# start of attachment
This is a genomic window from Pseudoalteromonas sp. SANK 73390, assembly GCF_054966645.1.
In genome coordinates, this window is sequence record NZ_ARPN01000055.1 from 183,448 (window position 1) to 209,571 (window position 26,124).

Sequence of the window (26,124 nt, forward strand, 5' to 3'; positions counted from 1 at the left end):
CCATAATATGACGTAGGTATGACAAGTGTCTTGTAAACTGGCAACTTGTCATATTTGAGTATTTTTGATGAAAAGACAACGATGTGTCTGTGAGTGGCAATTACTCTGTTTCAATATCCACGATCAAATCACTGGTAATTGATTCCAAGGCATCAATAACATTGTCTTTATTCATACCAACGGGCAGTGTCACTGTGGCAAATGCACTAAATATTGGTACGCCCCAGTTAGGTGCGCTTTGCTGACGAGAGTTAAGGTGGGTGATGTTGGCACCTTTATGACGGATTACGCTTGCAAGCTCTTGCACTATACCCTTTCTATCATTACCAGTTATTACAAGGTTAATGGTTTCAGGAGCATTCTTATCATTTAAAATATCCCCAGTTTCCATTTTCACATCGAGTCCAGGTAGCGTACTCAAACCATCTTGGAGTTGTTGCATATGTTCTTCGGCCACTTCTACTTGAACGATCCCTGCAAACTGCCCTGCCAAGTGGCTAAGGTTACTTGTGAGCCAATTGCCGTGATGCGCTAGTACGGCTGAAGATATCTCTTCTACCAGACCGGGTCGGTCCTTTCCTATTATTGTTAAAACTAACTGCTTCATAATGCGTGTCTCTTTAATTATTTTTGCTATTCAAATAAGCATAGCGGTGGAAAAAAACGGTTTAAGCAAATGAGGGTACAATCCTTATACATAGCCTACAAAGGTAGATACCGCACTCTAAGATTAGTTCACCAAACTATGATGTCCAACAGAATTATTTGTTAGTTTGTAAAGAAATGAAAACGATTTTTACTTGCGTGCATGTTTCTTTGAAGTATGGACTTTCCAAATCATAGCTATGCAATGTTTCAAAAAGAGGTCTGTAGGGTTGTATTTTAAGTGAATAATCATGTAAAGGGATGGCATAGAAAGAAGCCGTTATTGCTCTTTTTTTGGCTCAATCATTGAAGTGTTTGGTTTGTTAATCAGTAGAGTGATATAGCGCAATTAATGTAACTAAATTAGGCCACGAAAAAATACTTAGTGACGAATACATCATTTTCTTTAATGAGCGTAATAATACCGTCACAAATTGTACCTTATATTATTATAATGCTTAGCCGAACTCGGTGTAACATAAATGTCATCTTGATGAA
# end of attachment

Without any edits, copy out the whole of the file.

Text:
This is a genomic window from Pseudoalteromonas sp. SANK 73390, assembly GCF_054966645.1.
In genome coordinates, this window is sequence record NZ_ARPN01000055.1 from 183,448 (window position 1) to 209,571 (window position 26,124).

Sequence of the window (26,124 nt, forward strand, 5' to 3'; positions counted from 1 at the left end):
CCATAATATGACGTAGGTATGACAAGTGTCTTGTAAACTGGCAACTTGTCATATTTGAGTATTTTTGATGAAAAGACAACGATGTGTCTGTGAGTGGCAATTACTCTGTTTCAATATCCACGATCAAATCACTGGTAATTGATTCCAAGGCATCAATAACATTGTCTTTATTCATACCAACGGGCAGTGTCACTGTGGCAAATGCACTAAATATTGGTACGCCCCAGTTAGGTGCGCTTTGCTGACGAGAGTTAAGGTGGGTGATGTTGGCACCTTTATGACGGATTACGCTTGCAAGCTCTTGCACTATACCCTTTCTATCATTACCAGTTATTACAAGGTTAATGGTTTCAGGAGCATTCTTATCATTTAAAATATCCCCAGTTTCCATTTTCACATCGAGTCCAGGTAGCGTACTCAAACCATCTTGGAGTTGTTGCATATGTTCTTCGGCCACTTCTACTTGAACGATCCCTGCAAACTGCCCTGCCAAGTGGCTAAGGTTACTTGTGAGCCAATTGCCGTGATGCGCTAGTACGGCTGAAGATATCTCTTCTACCAGACCGGGTCGGTCCTTTCCTATTATTGTTAAAACTAACTGCTTCATAATGCGTGTCTCTTTAATTATTTTTGCTATTCAAATAAGCATAGCGGTGGAAAAAAACGGTTTAAGCAAATGAGGGTACAATCCTTATACATAGCCTACAAAGGTAGATACCGCACTCTAAGATTAGTTCACCAAACTATGATGTCCAACAGAATTATTTGTTAGTTTGTAAAGAAATGAAAACGATTTTTACTTGCGTGCATGTTTCTTTGAAGTATGGACTTTCCAAATCATAGCTATGCAATGTTTCAAAAAGAGGTCTGTAGGGTTGTATTTTAAGTGAATAATCATGTAAAGGGATGGCATAGAAAGAAGCCGTTATTGCTCTTTTTTTGGCTCAATCATTGAAGTGTTTGGTTTGTTAATCAGTAGAGTGATATAGCGCAATTAATGTAACTAAATTAGGCCACGAAAAAATACTTAGTGACGAATACATCATTTTCTTTAATGAGCGTAATAATACCGTCACAAATTGTACCTTATATTATTATAATGCTTAGCCGAACTCGGTGTAACATAAATGTCATCTTGATGAA